New month, new book!  I've been meaning to read Stuffed and Starved by Raj Patel for years.  So many years, in fact, that this is a "revised and expanded" edition!  Updated in 2012, this book on "the hidden battle for the world food system" is bound to be an edifying read.

I personally am guilty of being hyperfocused on what's happening in the US, and actively scoffing at looking at how the food industry is developing elsewhere - which is of course ridiculous because all of the major players shaping the industry are international corporations.  I'm looking forward to the new insights that a global lens will undoubtedly bring.

Are you reading it now?  Have you read it before?  Do you just want to comment on what I write about it here?  PLEASE DO!!


Food Issues Book Club - Weighing In, Concluding Thoughts

Hello all!  Welcome to the NOiG Food Issues Book Club, wherein I read books about food stuff, summarize each book by chapter, and then attempt to apply that book chapter's ideas to the New Orleans food environment and my own experiences.  Fun right?!  Check out previous installations here.  I'd love it if you'd read along and join in!  And now, without further ado...

Weighing In, Concluding Thoughts

I wish I could make every human being in the country read this book.  Saving that, I wish I could make every vegan, every food justice advocate, every doctor, and every fat shamer read this book.  And saving that, I wish I could make everyone I know read this book.  Please, please, please read this book!  It is so important that the discussions around health, obesity, and personal responsibility be reframed, and this book provides a crucial jumping-off place on why and how.  It has challenged me to rethink my assumptions and examine food and fatness through a different lens, and in that way has literally changed my life.  I will likely read it again when I once again have free reading time!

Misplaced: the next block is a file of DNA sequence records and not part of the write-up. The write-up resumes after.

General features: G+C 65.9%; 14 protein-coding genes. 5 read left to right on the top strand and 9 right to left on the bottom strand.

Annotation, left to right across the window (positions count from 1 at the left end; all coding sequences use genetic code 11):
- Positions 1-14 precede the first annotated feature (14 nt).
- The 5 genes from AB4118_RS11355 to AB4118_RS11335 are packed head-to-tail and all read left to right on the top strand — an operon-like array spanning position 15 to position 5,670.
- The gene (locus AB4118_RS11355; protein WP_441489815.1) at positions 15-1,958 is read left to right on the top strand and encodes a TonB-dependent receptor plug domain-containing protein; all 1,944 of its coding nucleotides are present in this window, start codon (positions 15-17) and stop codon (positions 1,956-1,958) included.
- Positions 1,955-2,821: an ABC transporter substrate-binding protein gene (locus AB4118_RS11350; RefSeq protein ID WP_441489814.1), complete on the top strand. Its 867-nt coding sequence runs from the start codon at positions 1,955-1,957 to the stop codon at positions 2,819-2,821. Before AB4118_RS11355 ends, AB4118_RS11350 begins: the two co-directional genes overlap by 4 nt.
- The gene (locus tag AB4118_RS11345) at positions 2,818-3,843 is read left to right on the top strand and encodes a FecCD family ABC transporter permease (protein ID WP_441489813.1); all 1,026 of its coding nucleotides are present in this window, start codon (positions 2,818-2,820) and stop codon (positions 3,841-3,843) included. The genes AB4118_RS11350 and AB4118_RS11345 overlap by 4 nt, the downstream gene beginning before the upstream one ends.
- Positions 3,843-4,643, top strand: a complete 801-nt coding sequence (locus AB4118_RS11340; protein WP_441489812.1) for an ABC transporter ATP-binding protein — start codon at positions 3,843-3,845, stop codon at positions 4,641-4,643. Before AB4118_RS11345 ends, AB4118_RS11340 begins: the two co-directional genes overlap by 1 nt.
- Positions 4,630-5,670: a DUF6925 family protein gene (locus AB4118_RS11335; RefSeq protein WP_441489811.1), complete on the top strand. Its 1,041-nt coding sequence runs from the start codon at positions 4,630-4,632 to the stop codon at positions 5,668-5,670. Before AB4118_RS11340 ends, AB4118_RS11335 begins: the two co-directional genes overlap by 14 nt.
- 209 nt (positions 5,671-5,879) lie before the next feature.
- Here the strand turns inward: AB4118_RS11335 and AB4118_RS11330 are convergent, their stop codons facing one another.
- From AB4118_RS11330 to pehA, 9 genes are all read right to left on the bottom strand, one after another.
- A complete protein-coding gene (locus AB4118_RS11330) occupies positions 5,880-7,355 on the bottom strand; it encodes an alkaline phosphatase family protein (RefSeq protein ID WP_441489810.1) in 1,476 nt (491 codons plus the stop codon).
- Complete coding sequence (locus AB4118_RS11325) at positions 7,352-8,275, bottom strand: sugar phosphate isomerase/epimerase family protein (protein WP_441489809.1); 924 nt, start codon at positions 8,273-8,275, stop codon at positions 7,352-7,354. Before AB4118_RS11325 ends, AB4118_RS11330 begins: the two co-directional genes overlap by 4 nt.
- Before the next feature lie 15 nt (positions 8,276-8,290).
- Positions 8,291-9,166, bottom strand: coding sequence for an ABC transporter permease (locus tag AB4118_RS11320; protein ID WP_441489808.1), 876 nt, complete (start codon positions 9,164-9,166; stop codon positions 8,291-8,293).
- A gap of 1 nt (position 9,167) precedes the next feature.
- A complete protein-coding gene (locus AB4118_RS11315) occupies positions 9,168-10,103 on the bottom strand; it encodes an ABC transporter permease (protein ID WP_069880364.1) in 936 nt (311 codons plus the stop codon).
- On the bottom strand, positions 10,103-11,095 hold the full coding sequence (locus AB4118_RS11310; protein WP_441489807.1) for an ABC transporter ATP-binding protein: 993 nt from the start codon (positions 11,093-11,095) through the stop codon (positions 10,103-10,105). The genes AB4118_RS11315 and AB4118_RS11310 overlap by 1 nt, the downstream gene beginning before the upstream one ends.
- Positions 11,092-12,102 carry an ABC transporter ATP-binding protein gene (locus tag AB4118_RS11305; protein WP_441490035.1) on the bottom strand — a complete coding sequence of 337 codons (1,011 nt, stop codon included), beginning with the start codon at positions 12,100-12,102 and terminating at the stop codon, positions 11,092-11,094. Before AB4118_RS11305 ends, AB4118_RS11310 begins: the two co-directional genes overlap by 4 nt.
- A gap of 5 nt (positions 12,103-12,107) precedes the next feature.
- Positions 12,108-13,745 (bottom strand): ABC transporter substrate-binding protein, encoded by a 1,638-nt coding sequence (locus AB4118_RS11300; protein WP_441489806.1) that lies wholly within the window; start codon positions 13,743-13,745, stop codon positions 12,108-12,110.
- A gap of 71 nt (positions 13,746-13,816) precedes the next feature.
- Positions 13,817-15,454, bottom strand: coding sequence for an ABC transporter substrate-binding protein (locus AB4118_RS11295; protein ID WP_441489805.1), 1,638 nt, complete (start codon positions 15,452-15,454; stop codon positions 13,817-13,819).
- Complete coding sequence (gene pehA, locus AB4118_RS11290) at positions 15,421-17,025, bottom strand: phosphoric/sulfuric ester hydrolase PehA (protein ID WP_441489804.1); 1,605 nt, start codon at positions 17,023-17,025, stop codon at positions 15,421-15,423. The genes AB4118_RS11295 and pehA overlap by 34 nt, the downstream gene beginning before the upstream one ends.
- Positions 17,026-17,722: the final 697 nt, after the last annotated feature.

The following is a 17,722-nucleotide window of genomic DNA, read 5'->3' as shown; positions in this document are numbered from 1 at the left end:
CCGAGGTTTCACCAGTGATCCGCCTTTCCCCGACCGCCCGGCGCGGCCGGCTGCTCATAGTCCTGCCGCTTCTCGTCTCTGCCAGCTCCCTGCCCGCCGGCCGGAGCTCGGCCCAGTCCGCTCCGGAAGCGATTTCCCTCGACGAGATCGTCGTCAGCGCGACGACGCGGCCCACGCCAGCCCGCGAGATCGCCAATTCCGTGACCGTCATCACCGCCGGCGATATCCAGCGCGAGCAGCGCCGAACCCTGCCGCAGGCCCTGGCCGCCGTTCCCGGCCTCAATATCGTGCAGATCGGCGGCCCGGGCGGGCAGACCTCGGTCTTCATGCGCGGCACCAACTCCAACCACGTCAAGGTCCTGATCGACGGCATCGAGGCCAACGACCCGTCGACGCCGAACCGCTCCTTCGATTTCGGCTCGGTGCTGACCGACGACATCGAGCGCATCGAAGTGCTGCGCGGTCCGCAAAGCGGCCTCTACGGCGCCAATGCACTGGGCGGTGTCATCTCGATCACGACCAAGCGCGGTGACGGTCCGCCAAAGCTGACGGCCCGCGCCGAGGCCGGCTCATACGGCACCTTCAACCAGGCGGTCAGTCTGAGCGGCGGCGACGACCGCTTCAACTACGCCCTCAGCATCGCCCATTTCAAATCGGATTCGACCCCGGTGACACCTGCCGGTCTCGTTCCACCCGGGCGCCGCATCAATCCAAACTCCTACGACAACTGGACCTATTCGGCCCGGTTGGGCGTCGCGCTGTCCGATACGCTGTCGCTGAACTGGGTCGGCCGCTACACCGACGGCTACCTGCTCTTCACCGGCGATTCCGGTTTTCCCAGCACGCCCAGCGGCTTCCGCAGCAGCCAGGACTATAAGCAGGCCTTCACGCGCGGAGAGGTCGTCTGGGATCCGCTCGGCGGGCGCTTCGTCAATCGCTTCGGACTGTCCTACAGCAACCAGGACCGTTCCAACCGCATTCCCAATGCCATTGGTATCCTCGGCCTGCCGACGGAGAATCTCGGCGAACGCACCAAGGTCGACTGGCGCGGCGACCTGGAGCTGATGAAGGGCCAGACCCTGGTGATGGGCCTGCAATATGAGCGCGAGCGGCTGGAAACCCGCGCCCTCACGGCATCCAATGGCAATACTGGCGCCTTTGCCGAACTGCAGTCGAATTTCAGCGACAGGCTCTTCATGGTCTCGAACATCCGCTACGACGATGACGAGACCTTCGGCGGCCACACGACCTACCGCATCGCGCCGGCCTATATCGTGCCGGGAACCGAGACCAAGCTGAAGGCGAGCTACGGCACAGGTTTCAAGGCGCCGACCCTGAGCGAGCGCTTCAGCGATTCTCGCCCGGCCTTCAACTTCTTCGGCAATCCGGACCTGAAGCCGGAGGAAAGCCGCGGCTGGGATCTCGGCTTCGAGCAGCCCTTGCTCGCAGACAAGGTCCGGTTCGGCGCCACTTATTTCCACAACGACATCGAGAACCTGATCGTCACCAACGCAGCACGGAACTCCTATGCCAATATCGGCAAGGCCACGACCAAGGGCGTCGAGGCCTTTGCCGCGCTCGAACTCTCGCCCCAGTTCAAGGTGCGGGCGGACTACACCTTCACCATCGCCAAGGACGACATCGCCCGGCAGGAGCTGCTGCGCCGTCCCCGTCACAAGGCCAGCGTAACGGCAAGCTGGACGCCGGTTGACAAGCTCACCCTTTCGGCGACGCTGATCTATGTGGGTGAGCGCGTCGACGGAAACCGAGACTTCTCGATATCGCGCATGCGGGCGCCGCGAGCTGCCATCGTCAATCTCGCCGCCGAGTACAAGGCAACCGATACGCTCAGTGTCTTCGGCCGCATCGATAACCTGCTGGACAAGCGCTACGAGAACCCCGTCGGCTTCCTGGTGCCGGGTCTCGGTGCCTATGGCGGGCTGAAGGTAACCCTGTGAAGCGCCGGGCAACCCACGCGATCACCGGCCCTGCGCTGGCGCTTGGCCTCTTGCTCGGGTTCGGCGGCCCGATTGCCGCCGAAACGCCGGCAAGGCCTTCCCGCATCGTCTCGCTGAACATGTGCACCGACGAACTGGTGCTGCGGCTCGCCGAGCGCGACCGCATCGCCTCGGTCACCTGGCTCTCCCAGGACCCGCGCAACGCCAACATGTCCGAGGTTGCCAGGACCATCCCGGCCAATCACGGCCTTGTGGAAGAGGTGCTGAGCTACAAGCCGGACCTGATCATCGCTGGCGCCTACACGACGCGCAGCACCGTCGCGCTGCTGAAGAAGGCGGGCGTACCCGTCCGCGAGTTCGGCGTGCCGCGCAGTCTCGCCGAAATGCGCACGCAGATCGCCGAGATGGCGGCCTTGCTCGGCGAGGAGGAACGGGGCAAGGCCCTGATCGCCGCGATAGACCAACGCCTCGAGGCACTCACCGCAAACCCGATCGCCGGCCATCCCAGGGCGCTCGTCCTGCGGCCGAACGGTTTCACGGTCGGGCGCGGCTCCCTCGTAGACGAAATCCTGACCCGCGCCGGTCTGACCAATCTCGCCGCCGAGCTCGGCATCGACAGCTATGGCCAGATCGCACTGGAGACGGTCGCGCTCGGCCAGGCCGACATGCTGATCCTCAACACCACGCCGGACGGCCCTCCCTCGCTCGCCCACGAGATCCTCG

Read Weighing In: Obesity, Food Justice, and the Limits of Capitalism by Julie Guthman to make the world a better place.  Yes, seriously.


NOiG's Guide to the 2015 Louisiana Legislature!

Hi friends!  I monitor the Louisiana Legislature's annual sessions for my jobby-job, and as such I tend to notice things that have implications in the food world and in broader social justice issues.  This is my effort to share with y'all what I have found, and to encourage you to raise your voices to support or oppose various efforts.  Hope you find it useful!  I would love to hear any feedback on whether I could present this differently to make it more accessible.

A few notes:
  • Pre-filing for bills ended Friday, April 3rd; the legislative session began on Monday April 13th.  Once a bill gets rolling through floor and committee votes it can proceed very quickly. So if you want to act, don't delay!
  • To support a bill, you can contact the legislators for whom you are a constituent - and encourage your community do the same - asking them to vote "yes" on the bill.
  • To oppose a bill, contact the legislator who proposed it and ask that it be withdrawn or amended - and encourage your community to do the same.  Also ask your legislators (as explained above) to question the measure in committee and to vote "no" if it's up for a vote.
  • If / when you contact Senators and Representatives to support or oppose bills, be firm but don't be a jerk.  If you behave like a jerk, not only will you not be listened to, you will associate the issue / stance you care about with jerk-ness, tainting the well for us all.  Be firm but respectful.
  • Putting pen to paper is rare these days, and as such may yield greater results than sending an email.  I suggest that if you want to commit your stance to writing, you do it both electronically and physically.
  • Don't take my word for it.  If there is an issue here that you find compelling and you want to speak up about it, take the time to read the bill and look it up for yourself before taking action.
  • Find all of the bills, contact info, committee schedules, and all the rest of it at the Louisiana Legislature web site.
And now, without further ado: this year's bills of interest!  (Clicking on the bill number will take you to the La Leg page for that bill and show you what has happened with it so far, and what its next step is.)